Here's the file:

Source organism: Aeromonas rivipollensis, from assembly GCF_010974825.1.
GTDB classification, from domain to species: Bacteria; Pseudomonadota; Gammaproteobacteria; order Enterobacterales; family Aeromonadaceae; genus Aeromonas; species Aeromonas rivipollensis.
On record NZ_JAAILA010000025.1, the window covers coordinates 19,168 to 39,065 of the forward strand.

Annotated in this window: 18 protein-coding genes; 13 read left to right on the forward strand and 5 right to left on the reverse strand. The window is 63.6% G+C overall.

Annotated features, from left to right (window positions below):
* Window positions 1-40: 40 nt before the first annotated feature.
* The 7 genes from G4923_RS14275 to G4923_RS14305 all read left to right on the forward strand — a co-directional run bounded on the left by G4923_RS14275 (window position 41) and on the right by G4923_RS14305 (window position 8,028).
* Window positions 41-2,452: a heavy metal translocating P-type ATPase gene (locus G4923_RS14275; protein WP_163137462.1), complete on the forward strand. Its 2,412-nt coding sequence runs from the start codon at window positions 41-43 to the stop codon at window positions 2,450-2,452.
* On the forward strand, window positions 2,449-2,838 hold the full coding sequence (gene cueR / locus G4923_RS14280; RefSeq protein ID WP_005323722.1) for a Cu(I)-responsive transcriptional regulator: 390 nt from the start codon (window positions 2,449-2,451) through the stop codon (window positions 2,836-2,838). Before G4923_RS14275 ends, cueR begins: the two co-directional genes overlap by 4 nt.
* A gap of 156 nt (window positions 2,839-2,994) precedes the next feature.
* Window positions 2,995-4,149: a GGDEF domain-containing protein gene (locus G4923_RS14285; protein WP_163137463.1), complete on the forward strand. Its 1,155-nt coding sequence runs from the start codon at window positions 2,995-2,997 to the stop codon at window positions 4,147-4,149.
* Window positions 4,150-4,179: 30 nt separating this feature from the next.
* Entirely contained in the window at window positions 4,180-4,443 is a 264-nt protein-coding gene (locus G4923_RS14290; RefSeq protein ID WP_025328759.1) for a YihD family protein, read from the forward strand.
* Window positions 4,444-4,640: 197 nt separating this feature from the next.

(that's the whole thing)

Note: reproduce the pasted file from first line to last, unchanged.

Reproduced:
Source organism: Aeromonas rivipollensis, from assembly GCF_010974825.1.
GTDB classification, from domain to species: Bacteria; Pseudomonadota; Gammaproteobacteria; order Enterobacterales; family Aeromonadaceae; genus Aeromonas; species Aeromonas rivipollensis.
On record NZ_JAAILA010000025.1, the window covers coordinates 19,168 to 39,065 of the forward strand.

Annotated in this window: 18 protein-coding genes; 13 read left to right on the forward strand and 5 right to left on the reverse strand. The window is 63.6% G+C overall.

Annotated features, from left to right (window positions below):
* Window positions 1-40: 40 nt before the first annotated feature.
* The 7 genes from G4923_RS14275 to G4923_RS14305 all read left to right on the forward strand — a co-directional run bounded on the left by G4923_RS14275 (window position 41) and on the right by G4923_RS14305 (window position 8,028).
* Window positions 41-2,452: a heavy metal translocating P-type ATPase gene (locus G4923_RS14275; protein WP_163137462.1), complete on the forward strand. Its 2,412-nt coding sequence runs from the start codon at window positions 41-43 to the stop codon at window positions 2,450-2,452.
* On the forward strand, window positions 2,449-2,838 hold the full coding sequence (gene cueR / locus G4923_RS14280; RefSeq protein ID WP_005323722.1) for a Cu(I)-responsive transcriptional regulator: 390 nt from the start codon (window positions 2,449-2,451) through the stop codon (window positions 2,836-2,838). Before G4923_RS14275 ends, cueR begins: the two co-directional genes overlap by 4 nt.
* A gap of 156 nt (window positions 2,839-2,994) precedes the next feature.
* Window positions 2,995-4,149: a GGDEF domain-containing protein gene (locus G4923_RS14285; protein WP_163137463.1), complete on the forward strand. Its 1,155-nt coding sequence runs from the start codon at window positions 2,995-2,997 to the stop codon at window positions 4,147-4,149.
* Window positions 4,150-4,179: 30 nt separating this feature from the next.
* Entirely contained in the window at window positions 4,180-4,443 is a 264-nt protein-coding gene (locus G4923_RS14290; RefSeq protein ID WP_025328759.1) for a YihD family protein, read from the forward strand.
* Window positions 4,444-4,640: 197 nt separating this feature from the next.